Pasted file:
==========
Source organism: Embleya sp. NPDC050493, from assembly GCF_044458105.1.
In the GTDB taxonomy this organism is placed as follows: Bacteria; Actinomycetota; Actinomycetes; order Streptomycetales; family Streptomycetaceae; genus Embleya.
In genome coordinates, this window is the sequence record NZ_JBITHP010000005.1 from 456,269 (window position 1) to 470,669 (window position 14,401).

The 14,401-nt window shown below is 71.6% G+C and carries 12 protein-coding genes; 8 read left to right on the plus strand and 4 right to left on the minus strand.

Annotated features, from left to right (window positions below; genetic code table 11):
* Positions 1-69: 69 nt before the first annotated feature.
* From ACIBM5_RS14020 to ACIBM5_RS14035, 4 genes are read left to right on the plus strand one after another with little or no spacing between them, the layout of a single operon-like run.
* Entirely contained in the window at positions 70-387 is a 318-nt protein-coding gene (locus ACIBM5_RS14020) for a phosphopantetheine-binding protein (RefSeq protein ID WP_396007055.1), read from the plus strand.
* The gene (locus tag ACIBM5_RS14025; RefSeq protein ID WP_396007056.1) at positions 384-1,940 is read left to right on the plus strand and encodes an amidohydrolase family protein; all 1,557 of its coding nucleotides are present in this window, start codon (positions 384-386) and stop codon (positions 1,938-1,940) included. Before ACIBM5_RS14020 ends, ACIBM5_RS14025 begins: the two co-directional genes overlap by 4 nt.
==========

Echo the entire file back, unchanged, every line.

Source organism: Embleya sp. NPDC050493, from assembly GCF_044458105.1.
In the GTDB taxonomy this organism is placed as follows: Bacteria; Actinomycetota; Actinomycetes; order Streptomycetales; family Streptomycetaceae; genus Embleya.
In genome coordinates, this window is the sequence record NZ_JBITHP010000005.1 from 456,269 (window position 1) to 470,669 (window position 14,401).

The 14,401-nt window shown below is 71.6% G+C and carries 12 protein-coding genes; 8 read left to right on the plus strand and 4 right to left on the minus strand.

Annotated features, from left to right (window positions below; genetic code table 11):
* Positions 1-69: 69 nt before the first annotated feature.
* From ACIBM5_RS14020 to ACIBM5_RS14035, 4 genes are read left to right on the plus strand one after another with little or no spacing between them, the layout of a single operon-like run.
* Entirely contained in the window at positions 70-387 is a 318-nt protein-coding gene (locus ACIBM5_RS14020) for a phosphopantetheine-binding protein (RefSeq protein ID WP_396007055.1), read from the plus strand.
* The gene (locus tag ACIBM5_RS14025; RefSeq protein ID WP_396007056.1) at positions 384-1,940 is read left to right on the plus strand and encodes an amidohydrolase family protein; all 1,557 of its coding nucleotides are present in this window, start codon (positions 384-386) and stop codon (positions 1,938-1,940) included. Before ACIBM5_RS14020 ends, ACIBM5_RS14025 begins: the two co-directional genes overlap by 4 nt.